If you’re looking for some other Thanksgiving recipes, check back over the next few weeks for some new ones that we’ll post. In the meantime, here are some reader favorites from the last couple of years.
Buttermilk cornbread is a staple during the holidays. Not only is it easy to make, it's the perfect side dish for all your Thanksgiving favorites.
- 1 Cup Cornmeal
- 1/2 Cup All-Purpose Flour
- 1/2 Cup Unsalted Butter (1 Stick)
- 1/2 Cup Full-fat Buttermilk
- 1/2 Cup Whole Milk
- 1 Tablespoon Baking Powder
- 1 Teaspoon Salt
- 1 Large Egg
Spray a 7 x 3-inch round cake pan generously with cooking spray. (See the link in the post for the pan we used.) Set aside.
In a medium bowl, whisk together the cornmeal, flour, baking powder, and salt. Set aside.
In a microwave safe container, melt the butter. Meanwhile, in a small bowl, whisk together the buttermilk, milk, and egg.
Pour the milk mixture into the dry ingredients and stir to combine. They batter should resemble pancake batter. Add the melted butter and mix well until all the butter is incorporated.
Pour the batter into the greased cake pan, and cover with aluminum foil. Place a trivet in the inner liner of the pressure cooker. Then add 2 cups of water. Using a foil sling, carefully lower the cake pan onto the trivet.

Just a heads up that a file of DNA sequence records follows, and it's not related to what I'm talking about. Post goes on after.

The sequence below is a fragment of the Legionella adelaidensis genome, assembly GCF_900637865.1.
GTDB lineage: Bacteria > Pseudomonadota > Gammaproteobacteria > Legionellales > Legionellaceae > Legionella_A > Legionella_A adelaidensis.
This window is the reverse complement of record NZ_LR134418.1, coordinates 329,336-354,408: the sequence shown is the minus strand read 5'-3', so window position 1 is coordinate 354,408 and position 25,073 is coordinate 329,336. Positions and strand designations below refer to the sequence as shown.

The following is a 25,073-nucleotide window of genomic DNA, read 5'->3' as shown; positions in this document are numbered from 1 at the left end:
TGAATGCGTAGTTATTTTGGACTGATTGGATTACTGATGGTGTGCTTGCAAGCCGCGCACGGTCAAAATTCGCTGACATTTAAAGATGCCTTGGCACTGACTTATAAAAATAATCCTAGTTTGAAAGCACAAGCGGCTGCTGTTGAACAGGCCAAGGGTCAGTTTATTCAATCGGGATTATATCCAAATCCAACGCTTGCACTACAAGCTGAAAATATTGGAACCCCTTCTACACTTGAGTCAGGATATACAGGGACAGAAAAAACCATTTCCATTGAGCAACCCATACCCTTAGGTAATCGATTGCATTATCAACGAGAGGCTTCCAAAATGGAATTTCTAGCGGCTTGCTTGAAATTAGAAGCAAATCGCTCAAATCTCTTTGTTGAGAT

Close the lid and turn the valve to sealing. Use the manual/pressure cook button and set the timer to 35 minutes on high pressure. After the time is up, allow the pressure to release naturally. (I've waited as long as 30 minutes before opening the valve.)
Open the lid, and use the sling to carefully remove the cake pan from the pressure cooker. Set the pan on a heat-safe surface, and allow to cool in the pan for 10-15 minutes. Use a knife to run along the edges of the pan to loosen the cornbread. Place a serving platter or plate over the pan, and flip it over. The cornbread should come right out.
Serve the cornbread immediately or store in an airtight container for up to 2 days.
*This recipe has been tested in a 6-quart pressure cooker and has not been tested with substitutions.
*Calories and nutritional information listed are an approximate based on serving size and ingredients listed.